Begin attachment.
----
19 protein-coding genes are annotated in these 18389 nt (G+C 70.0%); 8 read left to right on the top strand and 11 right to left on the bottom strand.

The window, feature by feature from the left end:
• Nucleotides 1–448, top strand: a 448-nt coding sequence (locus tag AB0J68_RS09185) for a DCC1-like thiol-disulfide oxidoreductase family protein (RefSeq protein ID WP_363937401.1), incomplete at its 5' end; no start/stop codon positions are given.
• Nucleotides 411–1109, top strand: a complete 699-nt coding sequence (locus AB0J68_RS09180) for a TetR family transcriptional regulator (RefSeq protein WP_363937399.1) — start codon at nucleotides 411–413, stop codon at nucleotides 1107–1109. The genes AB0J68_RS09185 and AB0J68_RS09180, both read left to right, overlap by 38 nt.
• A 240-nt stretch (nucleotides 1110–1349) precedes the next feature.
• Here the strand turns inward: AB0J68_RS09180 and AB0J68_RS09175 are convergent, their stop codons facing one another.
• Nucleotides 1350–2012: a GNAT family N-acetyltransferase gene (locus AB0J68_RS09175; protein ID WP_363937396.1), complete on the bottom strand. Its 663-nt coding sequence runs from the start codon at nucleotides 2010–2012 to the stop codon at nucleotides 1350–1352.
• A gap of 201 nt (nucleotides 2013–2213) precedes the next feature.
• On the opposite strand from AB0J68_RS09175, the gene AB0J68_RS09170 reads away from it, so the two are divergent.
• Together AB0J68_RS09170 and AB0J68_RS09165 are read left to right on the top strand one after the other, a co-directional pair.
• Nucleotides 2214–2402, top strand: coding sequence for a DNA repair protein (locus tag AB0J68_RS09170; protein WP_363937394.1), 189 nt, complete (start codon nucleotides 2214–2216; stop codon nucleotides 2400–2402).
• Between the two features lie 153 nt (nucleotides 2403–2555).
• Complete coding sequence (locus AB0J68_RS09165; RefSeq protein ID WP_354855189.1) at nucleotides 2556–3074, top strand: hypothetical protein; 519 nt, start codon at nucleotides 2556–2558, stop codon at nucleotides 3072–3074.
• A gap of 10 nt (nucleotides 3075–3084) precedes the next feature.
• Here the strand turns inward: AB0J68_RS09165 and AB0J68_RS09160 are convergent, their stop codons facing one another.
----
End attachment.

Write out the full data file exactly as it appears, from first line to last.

19 protein-coding genes are annotated in these 18389 nt (G+C 70.0%); 8 read left to right on the top strand and 11 right to left on the bottom strand.

The window, feature by feature from the left end:
• Nucleotides 1–448, top strand: a 448-nt coding sequence (locus tag AB0J68_RS09185) for a DCC1-like thiol-disulfide oxidoreductase family protein (RefSeq protein ID WP_363937401.1), incomplete at its 5' end; no start/stop codon positions are given.
• Nucleotides 411–1109, top strand: a complete 699-nt coding sequence (locus AB0J68_RS09180) for a TetR family transcriptional regulator (RefSeq protein WP_363937399.1) — start codon at nucleotides 411–413, stop codon at nucleotides 1107–1109. The genes AB0J68_RS09185 and AB0J68_RS09180, both read left to right, overlap by 38 nt.
• A 240-nt stretch (nucleotides 1110–1349) precedes the next feature.
• Here the strand turns inward: AB0J68_RS09180 and AB0J68_RS09175 are convergent, their stop codons facing one another.
• Nucleotides 1350–2012: a GNAT family N-acetyltransferase gene (locus AB0J68_RS09175; protein ID WP_363937396.1), complete on the bottom strand. Its 663-nt coding sequence runs from the start codon at nucleotides 2010–2012 to the stop codon at nucleotides 1350–1352.
• A gap of 201 nt (nucleotides 2013–2213) precedes the next feature.
• On the opposite strand from AB0J68_RS09175, the gene AB0J68_RS09170 reads away from it, so the two are divergent.
• Together AB0J68_RS09170 and AB0J68_RS09165 are read left to right on the top strand one after the other, a co-directional pair.
• Nucleotides 2214–2402, top strand: coding sequence for a DNA repair protein (locus tag AB0J68_RS09170; protein WP_363937394.1), 189 nt, complete (start codon nucleotides 2214–2216; stop codon nucleotides 2400–2402).
• Between the two features lie 153 nt (nucleotides 2403–2555).
• Complete coding sequence (locus AB0J68_RS09165; RefSeq protein ID WP_354855189.1) at nucleotides 2556–3074, top strand: hypothetical protein; 519 nt, start codon at nucleotides 2556–2558, stop codon at nucleotides 3072–3074.
• A gap of 10 nt (nucleotides 3075–3084) precedes the next feature.
• Here the strand turns inward: AB0J68_RS09165 and AB0J68_RS09160 are convergent, their stop codons facing one another.